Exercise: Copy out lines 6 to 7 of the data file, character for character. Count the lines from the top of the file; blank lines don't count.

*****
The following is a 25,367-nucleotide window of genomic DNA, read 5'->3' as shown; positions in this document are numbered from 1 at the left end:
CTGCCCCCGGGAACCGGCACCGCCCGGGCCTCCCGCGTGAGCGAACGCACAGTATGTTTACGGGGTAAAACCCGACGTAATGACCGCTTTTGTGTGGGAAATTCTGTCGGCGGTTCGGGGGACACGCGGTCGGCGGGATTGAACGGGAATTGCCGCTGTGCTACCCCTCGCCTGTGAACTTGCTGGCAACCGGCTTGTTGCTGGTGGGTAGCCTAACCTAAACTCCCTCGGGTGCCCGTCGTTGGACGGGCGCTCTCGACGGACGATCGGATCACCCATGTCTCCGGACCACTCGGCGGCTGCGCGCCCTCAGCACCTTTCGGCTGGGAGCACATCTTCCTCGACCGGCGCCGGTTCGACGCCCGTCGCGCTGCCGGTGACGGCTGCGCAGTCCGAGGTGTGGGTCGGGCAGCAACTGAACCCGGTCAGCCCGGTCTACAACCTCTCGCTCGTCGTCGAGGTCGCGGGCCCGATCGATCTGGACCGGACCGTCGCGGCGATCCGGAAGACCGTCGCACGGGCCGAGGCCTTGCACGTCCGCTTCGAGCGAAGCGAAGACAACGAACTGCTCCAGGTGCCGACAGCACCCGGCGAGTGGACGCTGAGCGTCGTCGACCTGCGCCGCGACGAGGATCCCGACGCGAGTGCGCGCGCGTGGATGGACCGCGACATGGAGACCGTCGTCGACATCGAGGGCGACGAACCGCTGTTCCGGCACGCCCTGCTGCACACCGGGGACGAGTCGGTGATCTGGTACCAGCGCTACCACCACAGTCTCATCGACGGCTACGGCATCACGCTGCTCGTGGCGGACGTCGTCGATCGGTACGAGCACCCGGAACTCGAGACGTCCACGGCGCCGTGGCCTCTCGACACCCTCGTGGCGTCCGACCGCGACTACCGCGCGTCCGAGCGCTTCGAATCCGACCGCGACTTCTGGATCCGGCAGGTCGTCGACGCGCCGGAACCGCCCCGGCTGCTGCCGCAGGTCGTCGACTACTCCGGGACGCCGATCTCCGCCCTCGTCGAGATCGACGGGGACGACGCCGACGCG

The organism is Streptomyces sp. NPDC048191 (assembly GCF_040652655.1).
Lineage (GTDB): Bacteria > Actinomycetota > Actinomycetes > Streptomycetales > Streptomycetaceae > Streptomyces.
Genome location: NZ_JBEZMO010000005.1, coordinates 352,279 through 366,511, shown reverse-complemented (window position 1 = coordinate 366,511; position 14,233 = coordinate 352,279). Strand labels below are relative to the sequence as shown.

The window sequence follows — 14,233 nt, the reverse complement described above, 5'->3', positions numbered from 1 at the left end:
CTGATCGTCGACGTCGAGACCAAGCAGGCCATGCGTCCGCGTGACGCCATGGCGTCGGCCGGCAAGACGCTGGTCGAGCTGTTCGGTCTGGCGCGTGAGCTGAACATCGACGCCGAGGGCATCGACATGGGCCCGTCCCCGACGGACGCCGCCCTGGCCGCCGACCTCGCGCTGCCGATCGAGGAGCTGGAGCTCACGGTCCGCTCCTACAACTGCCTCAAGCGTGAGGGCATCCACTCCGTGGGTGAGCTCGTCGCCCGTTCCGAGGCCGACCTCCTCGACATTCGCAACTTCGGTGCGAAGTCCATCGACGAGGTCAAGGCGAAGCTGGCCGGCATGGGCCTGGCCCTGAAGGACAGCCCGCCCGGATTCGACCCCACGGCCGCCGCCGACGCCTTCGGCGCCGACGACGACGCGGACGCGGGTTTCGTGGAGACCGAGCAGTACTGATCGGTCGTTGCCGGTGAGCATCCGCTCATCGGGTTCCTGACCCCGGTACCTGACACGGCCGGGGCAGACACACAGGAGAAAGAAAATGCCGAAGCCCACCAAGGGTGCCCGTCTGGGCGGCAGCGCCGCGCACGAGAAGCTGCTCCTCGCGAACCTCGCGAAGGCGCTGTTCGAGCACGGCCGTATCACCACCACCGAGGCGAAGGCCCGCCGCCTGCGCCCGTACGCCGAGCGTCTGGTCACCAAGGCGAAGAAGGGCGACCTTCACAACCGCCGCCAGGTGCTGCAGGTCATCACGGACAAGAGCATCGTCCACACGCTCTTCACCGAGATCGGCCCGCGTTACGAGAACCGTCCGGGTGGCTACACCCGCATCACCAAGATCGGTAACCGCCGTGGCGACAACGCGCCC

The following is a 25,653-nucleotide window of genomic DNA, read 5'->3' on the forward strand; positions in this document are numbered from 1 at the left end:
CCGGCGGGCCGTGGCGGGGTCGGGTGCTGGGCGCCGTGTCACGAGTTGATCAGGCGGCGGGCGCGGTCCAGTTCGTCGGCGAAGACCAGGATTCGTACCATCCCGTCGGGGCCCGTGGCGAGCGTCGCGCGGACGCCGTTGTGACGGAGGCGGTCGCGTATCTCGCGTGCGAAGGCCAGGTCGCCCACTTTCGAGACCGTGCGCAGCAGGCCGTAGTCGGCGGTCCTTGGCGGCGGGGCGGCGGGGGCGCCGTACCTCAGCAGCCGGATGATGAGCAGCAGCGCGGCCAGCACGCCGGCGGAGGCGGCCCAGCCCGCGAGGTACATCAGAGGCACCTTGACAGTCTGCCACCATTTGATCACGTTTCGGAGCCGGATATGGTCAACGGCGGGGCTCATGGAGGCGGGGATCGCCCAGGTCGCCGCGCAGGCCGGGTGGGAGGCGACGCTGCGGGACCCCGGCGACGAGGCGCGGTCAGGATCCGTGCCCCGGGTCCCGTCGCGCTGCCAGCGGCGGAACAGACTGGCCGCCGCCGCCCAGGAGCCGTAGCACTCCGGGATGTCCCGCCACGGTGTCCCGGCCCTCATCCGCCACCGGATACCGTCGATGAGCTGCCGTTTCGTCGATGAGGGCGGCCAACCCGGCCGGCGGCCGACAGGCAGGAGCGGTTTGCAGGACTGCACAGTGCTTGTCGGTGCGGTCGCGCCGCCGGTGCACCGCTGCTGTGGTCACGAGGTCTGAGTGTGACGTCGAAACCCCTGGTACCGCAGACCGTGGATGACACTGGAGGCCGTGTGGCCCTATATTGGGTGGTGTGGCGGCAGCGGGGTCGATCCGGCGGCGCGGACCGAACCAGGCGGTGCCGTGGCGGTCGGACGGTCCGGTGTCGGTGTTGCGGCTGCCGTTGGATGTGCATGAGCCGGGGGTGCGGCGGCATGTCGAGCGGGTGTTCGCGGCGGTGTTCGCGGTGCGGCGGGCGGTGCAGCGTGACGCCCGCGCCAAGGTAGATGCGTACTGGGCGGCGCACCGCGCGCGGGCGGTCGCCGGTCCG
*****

The window sequence follows — 14,233 nt, the reverse complement described above, 5'->3', positions numbered from 1 at the left end:
CTGATCGTCGACGTCGAGACCAAGCAGGCCATGCGTCCGCGTGACGCCATGGCGTCGGCCGGCAAGACGCTGGTCGAGCTGTTCGGTCTGGCGCGTGAGCTGAACATCGACGCCGAGGGCATCGACATGGGCCCGTCCCCGACGGACGCCGCCCTGGCCGCCGACCTCGCGCTGCCGATCGAGGAGCTGGAGCTCACGGTCCGCTCCTACAACTGCCTCAAGCGTGAGGGCATCCACTCCGTGGGTGAGCTCGTCGCCCGTTCCGAGGCCGACCTCCTCGACATTCGCAACTTCGGTGCGAAGTCCATCGACGAGGTCAAGGCGAAGCTGGCCGGCATGGGCCTGGCCCTGAAGGACAGCCCGCCCGGATTCGACCCCACGGCCGCCGCCGACGCCTTCGGCGCCGACGACGACGCGGACGCGGGTTTCGTGGAGACCGAGCAGTACTGATCGGTCGTTGCCGGTGAGCATCCGCTCATCGGGTTCCTGACCCCGGTACCTGACACGGCCGGGGCAGACACACAGGAGAAAGAAAATGCCGAAGCCCACCAAGGGTGCCCGTCTGGGCGGCAGCGCCGCGCACGAGAAGCTGCTCCTCGCGAACCTCGCGAAGGCGCTGTTCGAGCACGGCCGTATCACCACCACCGAGGCGAAGGCCCGCCGCCTGCGCCCGTACGCCGAGCGTCTGGTCACCAAGGCGAAGAAGGGCGACCTTCACAACCGCCGCCAGGTGCTGCAGGTCATCACGGACAAGAGCATCGTCCACACGCTCTTCACCGAGATCGGCCCGCGTTACGAGAACCGTCCGGGTGGCTACACCCGCATCACCAAGATCGGTAACCGCCGTGGCGACAACGCGCCC